The Strategist

Superyacht Sales Are Growing

03/07/2016 - 13:18

Last year, the super-rich bought up most incredible and huge yachts in the world according to Knight Frank Wealth Report, which noted that the superyacht sales rose 40% in 2015 compared to 2014.
The study conducted by Wealth-X experts was attended by about 45 thousand people with the highest status in the world; their total fortune is estimated at more than half a trillion dollars.

By Knight Frank’s definition, superyachts are boats longer than 78 feet. Exactly such yachts are popular among the super-rich who travel in the Pacific Ocean. These boats are very expensive, not only in the purchase, but also to maintain.

Kitty McGowan of the United States Superyacht Association estimates the annual cost of servicing a 180 feet-long yacht at $ 4.75 million.

The field of retail sales saw an increase of more than 40%.

Y.Co, a company in Monte Carlo, which sells boats, said that the company in 2015 sold 16 superyachts with average length of 154 ft. and a total value of $ 350 million.

This is twice more than Y.Co sale’s in 2014, said Charlie Birkett, the company’s executive director.

"Of course, I do not think we are back to the sales level observed until 2008, but we are approaching it," - he explained.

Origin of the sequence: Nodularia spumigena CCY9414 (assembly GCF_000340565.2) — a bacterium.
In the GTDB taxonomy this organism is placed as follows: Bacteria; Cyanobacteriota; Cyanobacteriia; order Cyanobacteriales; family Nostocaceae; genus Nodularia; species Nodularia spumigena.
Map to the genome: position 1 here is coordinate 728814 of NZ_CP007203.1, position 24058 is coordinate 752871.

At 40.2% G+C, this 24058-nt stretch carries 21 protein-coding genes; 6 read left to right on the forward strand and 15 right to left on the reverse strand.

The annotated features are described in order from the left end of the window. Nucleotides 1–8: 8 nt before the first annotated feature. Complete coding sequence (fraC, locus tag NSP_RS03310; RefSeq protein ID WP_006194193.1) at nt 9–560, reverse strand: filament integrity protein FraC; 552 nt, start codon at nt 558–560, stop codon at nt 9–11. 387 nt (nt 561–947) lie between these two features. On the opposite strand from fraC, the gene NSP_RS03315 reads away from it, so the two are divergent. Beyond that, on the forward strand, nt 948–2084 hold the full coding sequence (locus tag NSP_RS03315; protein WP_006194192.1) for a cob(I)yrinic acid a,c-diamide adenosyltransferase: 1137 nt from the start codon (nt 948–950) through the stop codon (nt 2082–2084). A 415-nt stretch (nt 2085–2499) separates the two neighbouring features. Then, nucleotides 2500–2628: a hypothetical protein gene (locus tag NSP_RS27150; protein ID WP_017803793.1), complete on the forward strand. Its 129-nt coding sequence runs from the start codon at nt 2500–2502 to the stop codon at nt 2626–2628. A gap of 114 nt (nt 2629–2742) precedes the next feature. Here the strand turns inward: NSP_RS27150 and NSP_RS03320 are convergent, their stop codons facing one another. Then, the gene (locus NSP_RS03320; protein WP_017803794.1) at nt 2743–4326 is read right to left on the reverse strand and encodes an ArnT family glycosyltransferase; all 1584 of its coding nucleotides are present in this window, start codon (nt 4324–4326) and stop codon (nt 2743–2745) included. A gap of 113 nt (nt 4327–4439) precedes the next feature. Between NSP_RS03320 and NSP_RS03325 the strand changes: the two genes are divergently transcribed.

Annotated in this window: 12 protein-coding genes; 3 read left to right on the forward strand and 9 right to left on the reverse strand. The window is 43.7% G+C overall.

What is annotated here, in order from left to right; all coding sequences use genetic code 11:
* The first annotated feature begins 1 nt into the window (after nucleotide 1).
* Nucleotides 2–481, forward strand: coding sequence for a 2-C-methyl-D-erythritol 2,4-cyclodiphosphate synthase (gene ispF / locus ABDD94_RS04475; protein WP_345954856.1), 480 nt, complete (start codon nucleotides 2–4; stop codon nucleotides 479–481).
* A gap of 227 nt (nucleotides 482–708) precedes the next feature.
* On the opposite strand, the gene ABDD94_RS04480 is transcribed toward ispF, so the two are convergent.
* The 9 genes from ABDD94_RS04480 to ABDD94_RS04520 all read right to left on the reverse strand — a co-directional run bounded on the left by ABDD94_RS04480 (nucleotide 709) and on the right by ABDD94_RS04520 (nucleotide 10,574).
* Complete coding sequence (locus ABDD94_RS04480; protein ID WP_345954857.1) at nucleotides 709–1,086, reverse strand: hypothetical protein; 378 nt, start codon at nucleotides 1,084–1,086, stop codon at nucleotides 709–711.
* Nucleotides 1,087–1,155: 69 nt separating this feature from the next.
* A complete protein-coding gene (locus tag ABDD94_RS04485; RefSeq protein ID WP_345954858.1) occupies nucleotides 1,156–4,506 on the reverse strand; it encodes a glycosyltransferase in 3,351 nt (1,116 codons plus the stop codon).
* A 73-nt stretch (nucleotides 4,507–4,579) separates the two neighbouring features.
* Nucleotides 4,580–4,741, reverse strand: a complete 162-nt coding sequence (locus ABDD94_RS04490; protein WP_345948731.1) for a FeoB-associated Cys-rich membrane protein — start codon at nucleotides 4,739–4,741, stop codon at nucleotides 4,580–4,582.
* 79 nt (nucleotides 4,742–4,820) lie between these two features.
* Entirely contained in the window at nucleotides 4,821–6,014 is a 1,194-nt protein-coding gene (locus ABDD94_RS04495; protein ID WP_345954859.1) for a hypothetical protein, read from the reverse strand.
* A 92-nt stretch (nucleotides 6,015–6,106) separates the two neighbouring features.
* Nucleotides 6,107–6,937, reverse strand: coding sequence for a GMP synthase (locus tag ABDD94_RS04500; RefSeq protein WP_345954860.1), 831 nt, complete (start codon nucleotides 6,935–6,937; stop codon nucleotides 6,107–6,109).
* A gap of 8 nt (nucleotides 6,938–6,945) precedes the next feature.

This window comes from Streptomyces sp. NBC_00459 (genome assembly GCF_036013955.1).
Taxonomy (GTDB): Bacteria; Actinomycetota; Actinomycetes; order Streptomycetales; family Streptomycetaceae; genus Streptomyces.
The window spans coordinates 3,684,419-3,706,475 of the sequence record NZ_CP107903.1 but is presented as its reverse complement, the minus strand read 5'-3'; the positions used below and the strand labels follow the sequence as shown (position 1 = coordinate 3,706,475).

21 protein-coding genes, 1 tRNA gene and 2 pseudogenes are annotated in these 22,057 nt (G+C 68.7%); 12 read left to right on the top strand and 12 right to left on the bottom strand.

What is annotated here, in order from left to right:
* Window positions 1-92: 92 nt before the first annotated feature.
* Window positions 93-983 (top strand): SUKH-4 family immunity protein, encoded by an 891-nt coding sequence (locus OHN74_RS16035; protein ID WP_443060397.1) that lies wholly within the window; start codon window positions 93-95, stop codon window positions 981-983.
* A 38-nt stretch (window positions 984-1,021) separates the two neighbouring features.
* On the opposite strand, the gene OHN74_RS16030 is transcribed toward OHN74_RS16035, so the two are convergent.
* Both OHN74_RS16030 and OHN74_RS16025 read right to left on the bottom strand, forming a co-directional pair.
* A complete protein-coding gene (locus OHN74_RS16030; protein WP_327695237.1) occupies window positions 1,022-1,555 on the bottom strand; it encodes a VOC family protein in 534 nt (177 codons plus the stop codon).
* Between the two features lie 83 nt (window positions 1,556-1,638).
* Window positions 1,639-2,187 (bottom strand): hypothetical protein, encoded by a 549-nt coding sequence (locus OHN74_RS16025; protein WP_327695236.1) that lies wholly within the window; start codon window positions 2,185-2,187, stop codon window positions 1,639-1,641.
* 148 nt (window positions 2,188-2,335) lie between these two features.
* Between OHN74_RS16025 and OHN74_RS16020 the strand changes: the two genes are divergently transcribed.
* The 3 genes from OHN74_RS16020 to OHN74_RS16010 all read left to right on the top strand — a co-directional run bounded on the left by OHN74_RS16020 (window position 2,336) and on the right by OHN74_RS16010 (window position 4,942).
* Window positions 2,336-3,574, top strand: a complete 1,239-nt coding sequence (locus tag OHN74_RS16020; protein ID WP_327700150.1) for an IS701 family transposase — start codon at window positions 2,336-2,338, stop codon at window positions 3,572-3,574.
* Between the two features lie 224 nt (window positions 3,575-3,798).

He predicted that 48 super-yachts longer than 100 meters, or 328 feet, will be plowing the seas by the end of 2016.

According to Boat International data, only 16 super-yachts longer than 60 meters were sold in 2015.

It is noteworthy that the Boat International report primarily shows the number of superyachts sold, not the number of dollars spent. At the same time, the report notes that the retailers in 2015 managed to sell 20 superyachts fewer than in 2014: 392 and 412, respectively.

Furthermore, the way the superyachts are used is changing, too. Before, they was a good place to amuse leisure and travel through the Caribbean and Gulf of the Mediterranean Sea. Now, according to Knight Frank’s report, the directions have changed and shifted towards riskier trips to places such as Antarctica and Asia.

This, in turn, requires redesign of yachts. People need to refit their yacht, so that they would be more adapted to the new travel routes. According to Birket, "customers are now younger, bolder, they like water sports, and not just traditional cruises."

Now the yacht buyers require more skilled personnel who can operate a vessel of this size at a distance of 500 -1 thousand miles from the coast, says Birkett. Y.Co’s staff now includes ambulance doctors and trainers in water sports.

Superyachts are not only one expensive toy of the rich. Knight Frank’s report also identifies other things: cars, collectibles, art.

"People are willing to pay for their hobbies," - concludes Andrew Shirley, author of the report.


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